This small oil study by James Perry Wilson was left unfinished, allowing us to see how he did it. After a careful line drawing, he painted from background to foreground, completing each area before moving on to the next.
This photo shows J. P. Wilson at work on an outdoor study, with two panels side by side in a special frame so that he could paint a panorama. This one also seems to be completed area by area.
The method is sometimes called "window-shading," because it resembles unrolling the final canvas like pulling down a window shade. It was a common practice for painting museum dioramas, for which Wilson is best known.
|Francis Lee Jaques painting the Peabody Museum's Alaskan Brown Bear diorama,|
Courtesy Peabody Museum of Natural History and Michael Anderson
According to Michael Anderson of Yale's Peabody Museum, Wilson would have seen the practice used by his colleagues, such as Francis Lee Jaques: "From the horizon, Jaques would typically paint down and from left to right, though not always. Sometimes he would skip around painting an area to completion and then going to another area, painting it to completion and so on. Jaques typically painted the birds first and painted the background around them later."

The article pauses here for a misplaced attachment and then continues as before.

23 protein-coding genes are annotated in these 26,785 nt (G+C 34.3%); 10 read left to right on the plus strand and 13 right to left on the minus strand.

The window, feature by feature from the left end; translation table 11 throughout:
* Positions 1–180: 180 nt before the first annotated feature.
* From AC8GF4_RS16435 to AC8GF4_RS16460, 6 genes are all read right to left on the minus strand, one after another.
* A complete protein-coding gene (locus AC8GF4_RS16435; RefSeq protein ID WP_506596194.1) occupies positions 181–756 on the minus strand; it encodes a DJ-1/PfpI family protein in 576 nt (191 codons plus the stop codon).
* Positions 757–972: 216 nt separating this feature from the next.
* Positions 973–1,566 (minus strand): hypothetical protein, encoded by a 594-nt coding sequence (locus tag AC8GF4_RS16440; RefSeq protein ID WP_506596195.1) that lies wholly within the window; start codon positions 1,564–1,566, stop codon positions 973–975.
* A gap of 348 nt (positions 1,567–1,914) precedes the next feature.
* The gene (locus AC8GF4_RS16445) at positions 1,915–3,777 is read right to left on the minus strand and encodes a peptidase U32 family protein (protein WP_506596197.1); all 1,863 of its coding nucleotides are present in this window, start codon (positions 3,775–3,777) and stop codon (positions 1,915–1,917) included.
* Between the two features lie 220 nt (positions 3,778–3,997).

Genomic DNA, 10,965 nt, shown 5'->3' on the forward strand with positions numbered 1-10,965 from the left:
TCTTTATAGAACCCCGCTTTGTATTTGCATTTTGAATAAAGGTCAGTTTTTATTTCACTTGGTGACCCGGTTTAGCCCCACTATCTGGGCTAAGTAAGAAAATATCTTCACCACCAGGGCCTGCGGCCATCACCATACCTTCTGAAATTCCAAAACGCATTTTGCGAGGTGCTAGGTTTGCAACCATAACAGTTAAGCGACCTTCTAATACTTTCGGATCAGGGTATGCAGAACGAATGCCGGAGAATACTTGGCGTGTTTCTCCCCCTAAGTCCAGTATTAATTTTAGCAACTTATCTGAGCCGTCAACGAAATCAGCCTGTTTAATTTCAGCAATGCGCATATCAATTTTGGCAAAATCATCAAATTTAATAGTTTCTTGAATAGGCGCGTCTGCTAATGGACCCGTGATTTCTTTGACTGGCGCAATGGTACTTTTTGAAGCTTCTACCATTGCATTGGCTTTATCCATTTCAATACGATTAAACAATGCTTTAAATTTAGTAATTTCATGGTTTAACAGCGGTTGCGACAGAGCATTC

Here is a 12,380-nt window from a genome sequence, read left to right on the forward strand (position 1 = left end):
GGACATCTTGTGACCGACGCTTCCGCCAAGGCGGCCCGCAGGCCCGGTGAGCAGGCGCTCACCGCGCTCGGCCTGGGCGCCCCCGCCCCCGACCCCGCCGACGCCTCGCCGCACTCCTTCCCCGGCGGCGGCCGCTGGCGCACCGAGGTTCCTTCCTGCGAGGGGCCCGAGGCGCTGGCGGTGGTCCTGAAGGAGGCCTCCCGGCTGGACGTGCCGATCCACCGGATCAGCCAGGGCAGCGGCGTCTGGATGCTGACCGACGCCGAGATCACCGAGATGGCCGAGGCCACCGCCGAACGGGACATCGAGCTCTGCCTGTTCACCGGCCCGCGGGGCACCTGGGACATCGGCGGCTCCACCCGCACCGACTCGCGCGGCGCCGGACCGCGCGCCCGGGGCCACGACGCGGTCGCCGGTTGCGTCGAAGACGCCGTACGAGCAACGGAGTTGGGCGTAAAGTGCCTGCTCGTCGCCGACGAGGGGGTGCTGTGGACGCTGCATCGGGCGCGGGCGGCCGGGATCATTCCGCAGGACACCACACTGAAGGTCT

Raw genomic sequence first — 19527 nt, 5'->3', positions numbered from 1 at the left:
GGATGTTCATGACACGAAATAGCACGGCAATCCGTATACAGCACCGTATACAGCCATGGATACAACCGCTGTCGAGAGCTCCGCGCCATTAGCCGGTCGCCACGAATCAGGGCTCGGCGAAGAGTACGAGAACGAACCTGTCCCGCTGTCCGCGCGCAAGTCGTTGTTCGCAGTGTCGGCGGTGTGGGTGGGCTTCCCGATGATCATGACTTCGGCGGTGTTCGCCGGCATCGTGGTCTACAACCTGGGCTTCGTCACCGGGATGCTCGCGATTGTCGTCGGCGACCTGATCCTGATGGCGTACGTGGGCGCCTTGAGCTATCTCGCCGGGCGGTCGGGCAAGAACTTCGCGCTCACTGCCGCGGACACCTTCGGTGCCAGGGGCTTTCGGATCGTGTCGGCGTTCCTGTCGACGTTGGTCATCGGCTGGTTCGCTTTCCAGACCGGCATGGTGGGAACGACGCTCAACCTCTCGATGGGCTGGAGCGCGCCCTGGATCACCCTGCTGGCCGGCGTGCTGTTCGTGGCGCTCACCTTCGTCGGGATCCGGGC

Both artists would have done a tight color comprehensive of the overall scene first, and used that as a guide.
Frederic Church painted this study of the view from his home Olana in winter. I would bet that he painted it area-by-area from background to foreground.
Window-shading is a fast way to work, and it can yield almost photographic results. It's a good way to paint fast under challenging conditions, such as winter landscapes or sunsets.
Ilya Repin used a similar method in this study from costumed models. Over a preliminary line drawing, he applied the paint to achieve a finished effect area by area, like a coloring book or paint-by-number. There's no overall block-in or imprimatura or ebauche, as you might do if you followed the "BLAST Rule."
There are several advantages to this method. In oil, especially with an oil-primed board, you can make use of the white of the board for small highlights that show through thin textures of paint.
Previously on GurneyJourney: Area-by-Area Painting
Michael Anderson: Francis Lee Jaques and the American Museum of Natural History Bird Halls